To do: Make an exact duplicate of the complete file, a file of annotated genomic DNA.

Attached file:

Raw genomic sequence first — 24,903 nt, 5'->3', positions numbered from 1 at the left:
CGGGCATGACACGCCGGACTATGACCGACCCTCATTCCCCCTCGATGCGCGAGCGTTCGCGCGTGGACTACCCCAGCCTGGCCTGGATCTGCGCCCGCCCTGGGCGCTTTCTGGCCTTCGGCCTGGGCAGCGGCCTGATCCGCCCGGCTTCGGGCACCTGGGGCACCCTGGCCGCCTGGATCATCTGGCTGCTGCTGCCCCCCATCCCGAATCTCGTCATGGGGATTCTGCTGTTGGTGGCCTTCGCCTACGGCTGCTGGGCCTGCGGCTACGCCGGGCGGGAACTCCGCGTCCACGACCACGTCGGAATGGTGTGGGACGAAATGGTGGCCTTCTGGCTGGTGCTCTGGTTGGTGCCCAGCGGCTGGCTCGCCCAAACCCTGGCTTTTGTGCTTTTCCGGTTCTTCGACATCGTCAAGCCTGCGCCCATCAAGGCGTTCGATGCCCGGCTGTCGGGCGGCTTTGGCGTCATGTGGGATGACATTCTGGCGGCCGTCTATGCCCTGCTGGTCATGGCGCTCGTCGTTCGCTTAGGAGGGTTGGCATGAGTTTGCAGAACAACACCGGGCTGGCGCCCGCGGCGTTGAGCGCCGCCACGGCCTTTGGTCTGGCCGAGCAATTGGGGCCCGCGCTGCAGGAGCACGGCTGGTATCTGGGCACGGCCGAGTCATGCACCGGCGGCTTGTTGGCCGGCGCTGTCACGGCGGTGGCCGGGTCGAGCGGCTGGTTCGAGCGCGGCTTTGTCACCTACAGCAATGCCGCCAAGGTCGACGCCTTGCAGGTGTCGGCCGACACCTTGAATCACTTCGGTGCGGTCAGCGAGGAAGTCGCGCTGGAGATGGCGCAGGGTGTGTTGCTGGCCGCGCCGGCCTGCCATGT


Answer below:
Raw genomic sequence first — 24,903 nt, 5'->3', positions numbered from 1 at the left:
CGGGCATGACACGCCGGACTATGACCGACCCTCATTCCCCCTCGATGCGCGAGCGTTCGCGCGTGGACTACCCCAGCCTGGCCTGGATCTGCGCCCGCCCTGGGCGCTTTCTGGCCTTCGGCCTGGGCAGCGGCCTGATCCGCCCGGCTTCGGGCACCTGGGGCACCCTGGCCGCCTGGATCATCTGGCTGCTGCTGCCCCCCATCCCGAATCTCGTCATGGGGATTCTGCTGTTGGTGGCCTTCGCCTACGGCTGCTGGGCCTGCGGCTACGCCGGGCGGGAACTCCGCGTCCACGACCACGTCGGAATGGTGTGGGACGAAATGGTGGCCTTCTGGCTGGTGCTCTGGTTGGTGCCCAGCGGCTGGCTCGCCCAAACCCTGGCTTTTGTGCTTTTCCGGTTCTTCGACATCGTCAAGCCTGCGCCCATCAAGGCGTTCGATGCCCGGCTGTCGGGCGGCTTTGGCGTCATGTGGGATGACATTCTGGCGGCCGTCTATGCCCTGCTGGTCATGGCGCTCGTCGTTCGCTTAGGAGGGTTGGCATGAGTTTGCAGAACAACACCGGGCTGGCGCCCGCGGCGTTGAGCGCCGCCACGGCCTTTGGTCTGGCCGAGCAATTGGGGCCCGCGCTGCAGGAGCACGGCTGGTATCTGGGCACGGCCGAGTCATGCACCGGCGGCTTGTTGGCCGGCGCTGTCACGGCGGTGGCCGGGTCGAGCGGCTGGTTCGAGCGCGGCTTTGTCACCTACAGCAATGCCGCCAAGGTCGACGCCTTGCAGGTGTCGGCCGACACCTTGAATCACTTCGGTGCGGTCAGCGAGGAAGTCGCGCTGGAGATGGCGCAGGGTGTGTTGCTGGCCGCGCCGGCCTGCCATGT